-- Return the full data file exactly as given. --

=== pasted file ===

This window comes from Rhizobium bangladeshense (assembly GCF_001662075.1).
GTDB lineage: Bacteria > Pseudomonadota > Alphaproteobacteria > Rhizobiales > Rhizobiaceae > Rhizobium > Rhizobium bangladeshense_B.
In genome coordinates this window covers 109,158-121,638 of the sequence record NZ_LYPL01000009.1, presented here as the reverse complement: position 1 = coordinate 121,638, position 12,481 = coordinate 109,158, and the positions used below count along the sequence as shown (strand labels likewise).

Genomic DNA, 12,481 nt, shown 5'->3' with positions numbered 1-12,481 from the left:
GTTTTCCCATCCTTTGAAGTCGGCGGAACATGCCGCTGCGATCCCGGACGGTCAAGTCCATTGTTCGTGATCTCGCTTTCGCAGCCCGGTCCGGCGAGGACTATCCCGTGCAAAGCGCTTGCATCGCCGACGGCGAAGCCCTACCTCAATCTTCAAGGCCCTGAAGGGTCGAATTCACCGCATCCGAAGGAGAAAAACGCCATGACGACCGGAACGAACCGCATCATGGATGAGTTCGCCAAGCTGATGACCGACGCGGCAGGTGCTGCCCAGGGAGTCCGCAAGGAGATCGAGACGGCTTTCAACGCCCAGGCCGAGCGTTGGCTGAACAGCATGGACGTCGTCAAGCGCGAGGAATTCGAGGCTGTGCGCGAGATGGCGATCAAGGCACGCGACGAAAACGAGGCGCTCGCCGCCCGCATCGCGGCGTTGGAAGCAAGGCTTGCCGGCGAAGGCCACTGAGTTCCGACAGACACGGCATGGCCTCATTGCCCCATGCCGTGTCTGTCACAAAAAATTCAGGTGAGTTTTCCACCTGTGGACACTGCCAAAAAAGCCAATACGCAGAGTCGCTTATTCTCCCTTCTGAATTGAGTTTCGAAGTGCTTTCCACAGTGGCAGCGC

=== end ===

This window comes from Rhizobium bangladeshense (assembly GCF_001662075.1).
GTDB lineage: Bacteria > Pseudomonadota > Alphaproteobacteria > Rhizobiales > Rhizobiaceae > Rhizobium > Rhizobium bangladeshense_B.
In genome coordinates this window covers 109,158-121,638 of the sequence record NZ_LYPL01000009.1, presented here as the reverse complement: position 1 = coordinate 121,638, position 12,481 = coordinate 109,158, and the positions used below count along the sequence as shown (strand labels likewise).

Genomic DNA, 12,481 nt, shown 5'->3' with positions numbered 1-12,481 from the left:
GTTTTCCCATCCTTTGAAGTCGGCGGAACATGCCGCTGCGATCCCGGACGGTCAAGTCCATTGTTCGTGATCTCGCTTTCGCAGCCCGGTCCGGCGAGGACTATCCCGTGCAAAGCGCTTGCATCGCCGACGGCGAAGCCCTACCTCAATCTTCAAGGCCCTGAAGGGTCGAATTCACCGCATCCGAAGGAGAAAAACGCCATGACGACCGGAACGAACCGCATCATGGATGAGTTCGCCAAGCTGATGACCGACGCGGCAGGTGCTGCCCAGGGAGTCCGCAAGGAGATCGAGACGGCTTTCAACGCCCAGGCCGAGCGTTGGCTGAACAGCATGGACGTCGTCAAGCGCGAGGAATTCGAGGCTGTGCGCGAGATGGCGATCAAGGCACGCGACGAAAACGAGGCGCTCGCCGCCCGCATCGCGGCGTTGGAAGCAAGGCTTGCCGGCGAAGGCCACTGAGTTCCGACAGACACGGCATGGCCTCATTGCCCCATGCCGTGTCTGTCACAAAAAATTCAGGTGAGTTTTCCACCTGTGGACACTGCCAAAAAAGCCAATACGCAGAGTCGCTTATTCTCCCTTCTGAATTGAGTTTCGAAGTGCTTTCCACAGTGGCAGCGC